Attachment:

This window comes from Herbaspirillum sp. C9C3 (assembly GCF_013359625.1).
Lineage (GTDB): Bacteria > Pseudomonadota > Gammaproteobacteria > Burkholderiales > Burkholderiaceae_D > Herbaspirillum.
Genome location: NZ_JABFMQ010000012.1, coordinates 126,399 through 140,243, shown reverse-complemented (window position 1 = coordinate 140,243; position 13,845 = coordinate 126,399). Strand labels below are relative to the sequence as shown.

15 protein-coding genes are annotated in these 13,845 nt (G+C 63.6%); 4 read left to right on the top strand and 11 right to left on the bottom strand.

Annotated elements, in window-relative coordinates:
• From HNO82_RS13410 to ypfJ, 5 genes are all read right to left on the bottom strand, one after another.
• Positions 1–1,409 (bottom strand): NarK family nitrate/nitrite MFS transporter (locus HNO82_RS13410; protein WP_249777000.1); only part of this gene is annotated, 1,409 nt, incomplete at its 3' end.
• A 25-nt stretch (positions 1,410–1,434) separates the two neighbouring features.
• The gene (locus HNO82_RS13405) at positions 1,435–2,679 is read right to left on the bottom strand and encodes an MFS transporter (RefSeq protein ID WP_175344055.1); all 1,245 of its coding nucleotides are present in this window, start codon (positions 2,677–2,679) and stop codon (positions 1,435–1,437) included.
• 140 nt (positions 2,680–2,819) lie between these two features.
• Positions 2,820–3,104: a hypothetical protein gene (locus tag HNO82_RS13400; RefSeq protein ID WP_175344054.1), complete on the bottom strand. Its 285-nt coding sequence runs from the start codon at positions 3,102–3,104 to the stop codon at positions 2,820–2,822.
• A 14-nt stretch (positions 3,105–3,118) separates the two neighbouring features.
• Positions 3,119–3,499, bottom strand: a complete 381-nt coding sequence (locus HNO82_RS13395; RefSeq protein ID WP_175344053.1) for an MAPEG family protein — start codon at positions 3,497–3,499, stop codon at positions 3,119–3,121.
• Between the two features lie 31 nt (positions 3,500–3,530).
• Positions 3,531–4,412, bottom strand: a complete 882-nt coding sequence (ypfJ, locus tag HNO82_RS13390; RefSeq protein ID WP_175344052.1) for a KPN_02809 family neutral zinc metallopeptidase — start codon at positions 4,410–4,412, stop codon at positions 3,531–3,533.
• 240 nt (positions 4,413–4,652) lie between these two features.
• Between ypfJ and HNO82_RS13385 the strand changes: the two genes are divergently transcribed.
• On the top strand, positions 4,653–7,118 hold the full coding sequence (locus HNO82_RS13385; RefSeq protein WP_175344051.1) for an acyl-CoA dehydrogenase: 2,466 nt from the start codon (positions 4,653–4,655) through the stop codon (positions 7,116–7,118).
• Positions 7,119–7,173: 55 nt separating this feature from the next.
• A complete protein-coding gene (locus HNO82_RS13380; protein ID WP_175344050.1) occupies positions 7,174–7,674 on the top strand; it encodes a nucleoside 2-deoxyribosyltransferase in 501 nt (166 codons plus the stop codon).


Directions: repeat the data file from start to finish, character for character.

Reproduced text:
This window comes from Herbaspirillum sp. C9C3 (assembly GCF_013359625.1).
Lineage (GTDB): Bacteria > Pseudomonadota > Gammaproteobacteria > Burkholderiales > Burkholderiaceae_D > Herbaspirillum.
Genome location: NZ_JABFMQ010000012.1, coordinates 126,399 through 140,243, shown reverse-complemented (window position 1 = coordinate 140,243; position 13,845 = coordinate 126,399). Strand labels below are relative to the sequence as shown.

15 protein-coding genes are annotated in these 13,845 nt (G+C 63.6%); 4 read left to right on the top strand and 11 right to left on the bottom strand.

Annotated elements, in window-relative coordinates:
• From HNO82_RS13410 to ypfJ, 5 genes are all read right to left on the bottom strand, one after another.
• Positions 1–1,409 (bottom strand): NarK family nitrate/nitrite MFS transporter (locus HNO82_RS13410; protein WP_249777000.1); only part of this gene is annotated, 1,409 nt, incomplete at its 3' end.
• A 25-nt stretch (positions 1,410–1,434) separates the two neighbouring features.
• The gene (locus HNO82_RS13405) at positions 1,435–2,679 is read right to left on the bottom strand and encodes an MFS transporter (RefSeq protein ID WP_175344055.1); all 1,245 of its coding nucleotides are present in this window, start codon (positions 2,677–2,679) and stop codon (positions 1,435–1,437) included.
• 140 nt (positions 2,680–2,819) lie between these two features.
• Positions 2,820–3,104: a hypothetical protein gene (locus tag HNO82_RS13400; RefSeq protein ID WP_175344054.1), complete on the bottom strand. Its 285-nt coding sequence runs from the start codon at positions 3,102–3,104 to the stop codon at positions 2,820–2,822.
• A 14-nt stretch (positions 3,105–3,118) separates the two neighbouring features.
• Positions 3,119–3,499, bottom strand: a complete 381-nt coding sequence (locus HNO82_RS13395; RefSeq protein ID WP_175344053.1) for an MAPEG family protein — start codon at positions 3,497–3,499, stop codon at positions 3,119–3,121.
• Between the two features lie 31 nt (positions 3,500–3,530).
• Positions 3,531–4,412, bottom strand: a complete 882-nt coding sequence (ypfJ, locus tag HNO82_RS13390; RefSeq protein ID WP_175344052.1) for a KPN_02809 family neutral zinc metallopeptidase — start codon at positions 4,410–4,412, stop codon at positions 3,531–3,533.
• 240 nt (positions 4,413–4,652) lie between these two features.
• Between ypfJ and HNO82_RS13385 the strand changes: the two genes are divergently transcribed.
• On the top strand, positions 4,653–7,118 hold the full coding sequence (locus HNO82_RS13385; RefSeq protein WP_175344051.1) for an acyl-CoA dehydrogenase: 2,466 nt from the start codon (positions 4,653–4,655) through the stop codon (positions 7,116–7,118).
• Positions 7,119–7,173: 55 nt separating this feature from the next.
• A complete protein-coding gene (locus HNO82_RS13380; protein ID WP_175344050.1) occupies positions 7,174–7,674 on the top strand; it encodes a nucleoside 2-deoxyribosyltransferase in 501 nt (166 codons plus the stop codon).